Check out the hot topics impacting issues at the federal level
These hot topics are also published via the AGDtranscript, a quarterly e-newsletter sent to each state dental board in an effort to facilitate greater awareness of dental trends and issues across the nation. Through this publication of these topics, AGD hopes to build a lasting relationship with state licensing agencies while communicating information of interest.
To help combat the opioid epidemic, on Aug. 31, the U.S. Department of Health and Human Services (HHS) awarded $53 million to 44 states, four tribes and the District of Columbia, to improve access to treatment for opioid use disorders, reduce opioid related deaths and strengthen drug misuse prevention efforts.
Also in August, U.S. Surgeon General Vivek H. Murthy, MD, MBA, sent a letter to 2.3 million American health professionals expressing his concern about the extent of the opioid epidemic and asking health professionals for a commitment to combating the epidemic.
Opioid prescriptions continue to be discussed at the state level as well. In July, 46 governors signed the National Governors Association Compact to Fight Opioid Addiction. The document states the governors’ commitment to fighting the epidemic by, among other steps, requiring that all opioid prescribers receive education on pain management, opioid prescribing and addiction throughout their training and careers.
In Pennsylvania, the State Board of Dentistry voted to adopt opioid prescribing guideline recommendations on the use of opioids in dental practice. The guidelines were announced by Pennsylvania Gov. Tom Wolf on July 29 and were developed by a task force convened by the Department of Health and the Department of Drug and Alcohol Programs.
States such as Maine, Michigan, New Hampshire and Vermont, among others, continue to discuss opioid prescribing guidelines and prescription monitoring program requirements at their board meetings.
State Lobbying on Opioid Issues
In a joint collaboration, The Associated Press and the Center for Public Integrity investigated state lobbying activities on opioids. Manufacturers of opioids formed a coordinated lobby and spent more than $880 million on campaign contributions and lobbying activities from 2006 to 2015. While not vocal in legislative hearings, the opioid lobby met with state senators and representatives one-on-one. Known as the Pain Care Forum, the lobby worked under the radar with advocacy groups and a public relations firm. The drug makers and allied advocacy groups employed around 1,350 lobbyists to fight limits on prescribing and bills meant to reign in opioid abuse. In 2015, patients in the United States received 227 million opioid prescriptions.
On Aug. 31, the U.S. Food and Drug Administration (FDA) issued a safety communication about the combined use of opioid medications and benzodiazepines and other drugs that suppress the central nervous system. After a review of all available data, FDA issued its strongest warning — a boxed warning — on opioids and benzodiazepines to alert health professionals that these drugs work in a synergistic manner. Patients taking these drugs together have experienced serious side effects, including suppressed and slowed breathing, and deaths have been reported.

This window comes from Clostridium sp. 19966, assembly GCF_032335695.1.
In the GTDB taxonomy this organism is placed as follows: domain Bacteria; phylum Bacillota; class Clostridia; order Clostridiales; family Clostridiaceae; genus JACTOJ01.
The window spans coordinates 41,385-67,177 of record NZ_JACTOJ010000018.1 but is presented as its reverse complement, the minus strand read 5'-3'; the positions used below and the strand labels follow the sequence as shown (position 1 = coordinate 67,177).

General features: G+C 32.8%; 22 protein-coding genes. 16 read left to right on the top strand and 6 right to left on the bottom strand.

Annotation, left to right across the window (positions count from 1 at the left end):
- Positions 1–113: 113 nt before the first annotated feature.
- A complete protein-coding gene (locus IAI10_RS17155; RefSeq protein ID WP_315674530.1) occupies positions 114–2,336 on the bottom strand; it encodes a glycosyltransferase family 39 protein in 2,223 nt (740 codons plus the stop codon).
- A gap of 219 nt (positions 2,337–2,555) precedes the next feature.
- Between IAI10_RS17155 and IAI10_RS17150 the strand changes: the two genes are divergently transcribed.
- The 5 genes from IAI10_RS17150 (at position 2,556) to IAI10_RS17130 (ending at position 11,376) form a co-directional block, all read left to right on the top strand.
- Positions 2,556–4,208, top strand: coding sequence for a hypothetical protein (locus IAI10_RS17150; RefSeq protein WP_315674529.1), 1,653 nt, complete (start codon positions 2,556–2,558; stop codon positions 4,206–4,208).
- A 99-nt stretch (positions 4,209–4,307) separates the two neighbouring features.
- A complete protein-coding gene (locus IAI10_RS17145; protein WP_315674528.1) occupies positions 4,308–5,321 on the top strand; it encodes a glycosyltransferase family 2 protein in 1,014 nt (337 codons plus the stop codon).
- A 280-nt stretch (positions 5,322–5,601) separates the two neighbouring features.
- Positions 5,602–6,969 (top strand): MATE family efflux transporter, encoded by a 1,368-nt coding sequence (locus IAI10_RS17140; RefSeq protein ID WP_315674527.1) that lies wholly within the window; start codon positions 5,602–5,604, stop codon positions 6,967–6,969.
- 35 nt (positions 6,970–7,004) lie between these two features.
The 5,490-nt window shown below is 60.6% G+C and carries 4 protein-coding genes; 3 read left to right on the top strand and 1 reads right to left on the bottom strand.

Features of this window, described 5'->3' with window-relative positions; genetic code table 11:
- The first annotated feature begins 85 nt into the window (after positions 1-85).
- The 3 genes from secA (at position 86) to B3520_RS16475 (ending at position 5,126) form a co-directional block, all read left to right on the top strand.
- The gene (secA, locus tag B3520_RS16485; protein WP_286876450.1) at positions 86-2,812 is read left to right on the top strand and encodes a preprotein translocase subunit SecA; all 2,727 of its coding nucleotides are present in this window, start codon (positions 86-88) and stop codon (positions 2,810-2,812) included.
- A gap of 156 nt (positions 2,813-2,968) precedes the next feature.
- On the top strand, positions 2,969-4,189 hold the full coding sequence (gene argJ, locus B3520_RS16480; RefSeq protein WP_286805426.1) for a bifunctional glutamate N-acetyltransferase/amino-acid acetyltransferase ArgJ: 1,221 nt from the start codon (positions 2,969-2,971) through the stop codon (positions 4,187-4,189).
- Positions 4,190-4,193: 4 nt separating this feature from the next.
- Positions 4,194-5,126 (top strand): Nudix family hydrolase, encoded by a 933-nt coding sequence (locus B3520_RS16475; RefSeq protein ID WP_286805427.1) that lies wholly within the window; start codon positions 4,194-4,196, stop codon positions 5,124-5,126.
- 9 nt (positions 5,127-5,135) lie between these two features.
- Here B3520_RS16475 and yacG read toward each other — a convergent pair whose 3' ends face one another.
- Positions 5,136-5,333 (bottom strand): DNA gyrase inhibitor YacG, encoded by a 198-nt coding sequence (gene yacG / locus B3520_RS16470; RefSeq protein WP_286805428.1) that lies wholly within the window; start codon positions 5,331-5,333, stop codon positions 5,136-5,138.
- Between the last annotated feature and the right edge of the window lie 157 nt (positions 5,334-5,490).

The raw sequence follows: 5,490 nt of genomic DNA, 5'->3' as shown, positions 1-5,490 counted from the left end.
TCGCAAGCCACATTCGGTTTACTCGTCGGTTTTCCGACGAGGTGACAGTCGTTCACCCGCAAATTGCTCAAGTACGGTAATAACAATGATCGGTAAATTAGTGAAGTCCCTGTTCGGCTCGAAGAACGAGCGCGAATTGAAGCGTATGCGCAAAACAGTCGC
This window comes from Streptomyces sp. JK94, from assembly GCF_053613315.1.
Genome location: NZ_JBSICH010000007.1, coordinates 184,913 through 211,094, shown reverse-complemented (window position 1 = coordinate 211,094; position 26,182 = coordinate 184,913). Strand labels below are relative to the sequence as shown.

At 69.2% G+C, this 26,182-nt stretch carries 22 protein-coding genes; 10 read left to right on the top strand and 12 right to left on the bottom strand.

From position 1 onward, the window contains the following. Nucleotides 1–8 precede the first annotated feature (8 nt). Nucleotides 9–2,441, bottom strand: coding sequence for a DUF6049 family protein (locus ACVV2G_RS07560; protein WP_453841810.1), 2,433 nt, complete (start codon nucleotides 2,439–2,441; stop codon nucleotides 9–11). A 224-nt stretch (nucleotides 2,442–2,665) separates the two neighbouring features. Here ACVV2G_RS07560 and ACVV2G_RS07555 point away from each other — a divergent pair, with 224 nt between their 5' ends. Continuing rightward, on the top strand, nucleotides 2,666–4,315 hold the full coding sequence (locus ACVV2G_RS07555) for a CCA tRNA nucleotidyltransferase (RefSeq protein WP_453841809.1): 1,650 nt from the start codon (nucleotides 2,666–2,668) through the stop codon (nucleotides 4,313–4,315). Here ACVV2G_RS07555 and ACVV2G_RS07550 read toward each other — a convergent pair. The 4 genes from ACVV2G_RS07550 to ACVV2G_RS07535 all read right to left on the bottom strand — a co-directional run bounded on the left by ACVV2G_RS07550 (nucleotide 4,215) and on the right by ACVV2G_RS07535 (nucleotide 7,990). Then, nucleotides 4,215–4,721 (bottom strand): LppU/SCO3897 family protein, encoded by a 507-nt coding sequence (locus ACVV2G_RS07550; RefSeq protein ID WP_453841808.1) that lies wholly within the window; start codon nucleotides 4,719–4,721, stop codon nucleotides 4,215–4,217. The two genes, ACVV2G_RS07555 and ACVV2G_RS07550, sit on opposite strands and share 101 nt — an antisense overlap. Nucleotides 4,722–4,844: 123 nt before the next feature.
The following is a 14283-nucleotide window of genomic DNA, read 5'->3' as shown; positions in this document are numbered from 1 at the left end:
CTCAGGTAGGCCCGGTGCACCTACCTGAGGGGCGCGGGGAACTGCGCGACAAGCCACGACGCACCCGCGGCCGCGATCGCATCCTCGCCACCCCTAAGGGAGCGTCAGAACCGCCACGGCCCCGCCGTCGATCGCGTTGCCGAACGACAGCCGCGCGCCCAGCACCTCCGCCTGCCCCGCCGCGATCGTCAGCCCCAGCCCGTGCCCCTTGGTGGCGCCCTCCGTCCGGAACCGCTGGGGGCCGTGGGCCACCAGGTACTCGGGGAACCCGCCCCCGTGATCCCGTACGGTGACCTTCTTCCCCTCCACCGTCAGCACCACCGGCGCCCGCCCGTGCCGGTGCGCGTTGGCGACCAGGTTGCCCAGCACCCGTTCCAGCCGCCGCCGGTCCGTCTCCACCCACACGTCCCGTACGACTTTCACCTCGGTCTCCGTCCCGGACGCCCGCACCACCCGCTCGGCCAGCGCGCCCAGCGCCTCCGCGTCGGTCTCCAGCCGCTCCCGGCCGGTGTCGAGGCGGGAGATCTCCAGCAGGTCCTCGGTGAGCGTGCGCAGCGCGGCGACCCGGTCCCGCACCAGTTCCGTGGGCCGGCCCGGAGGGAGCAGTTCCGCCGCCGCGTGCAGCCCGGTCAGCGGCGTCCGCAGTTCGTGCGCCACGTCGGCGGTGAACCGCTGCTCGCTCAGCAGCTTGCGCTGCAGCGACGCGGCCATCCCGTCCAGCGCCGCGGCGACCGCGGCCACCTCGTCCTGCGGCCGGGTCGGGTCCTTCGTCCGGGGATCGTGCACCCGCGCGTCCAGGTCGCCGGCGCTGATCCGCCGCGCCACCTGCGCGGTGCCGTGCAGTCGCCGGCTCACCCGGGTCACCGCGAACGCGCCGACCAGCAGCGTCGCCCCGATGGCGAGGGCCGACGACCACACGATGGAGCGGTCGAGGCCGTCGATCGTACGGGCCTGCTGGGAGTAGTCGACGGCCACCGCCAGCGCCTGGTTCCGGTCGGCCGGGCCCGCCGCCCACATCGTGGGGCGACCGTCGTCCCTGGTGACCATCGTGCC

Opioids and benzodiazepines are both commonly prescribed drugs. In 2014, within the U.S., 81 million patients were dispensed an opioid, while 30 million patients were dispensed a benzodiazepine. As always, FDA encourages health professionals and the public to file a MedWatch report if a patient experiences an adverse reaction. MedWatch is a voluntary reporting service for health professionals; it is mandatory for manufacturers of medical products.
On Sept. 21, HHS issued a final rule from the National Institutes of Health (NIH) on the requirements for submitting registration and summary results from a clinical trial. The rule builds on prior efforts and intends to enhance the design of clinical trials and prevent duplication of unsuccessful or unsafe trials, increase the efficiency of drug and device development processes, improve clinical research practice, and improve the evidence base that informs clinical care.
NIH also released a policy on the dissemination of NIH-funded clinical trial information. In clinicaltrials.gov, as of Sept. 22, there are 2,219 trials using the search term “dental,” while there are 4,751 trials using the search term “oral care” in the NIH database.
FDA held an open public meeting Nov. 9–10, 2016 to obtain feedback on manufacturer communications of unapproved uses of approved or cleared medical/dental products. Decisions in three recent court cases have changed the landscape for findings in off-label issues. Truthful off-label promotional speech, FDA’s pursuit of misbranding provisions (for statements that were truthful and not misleading), and speech that is solely truthful and not misleading cannot be the bases for a misbranding charge. FDA intends to draft a guidance document to provide a more consistent response to a variety of off-label product issues.
Silver diamine fluoride is one example of a dental product that is used off-label. While it is FDA-cleared as a Class II medical device to reduce sensitivity, it is often used to delay tooth decay. Medical professionals may use medical/dental products in the manner they deem appropriate for their patients.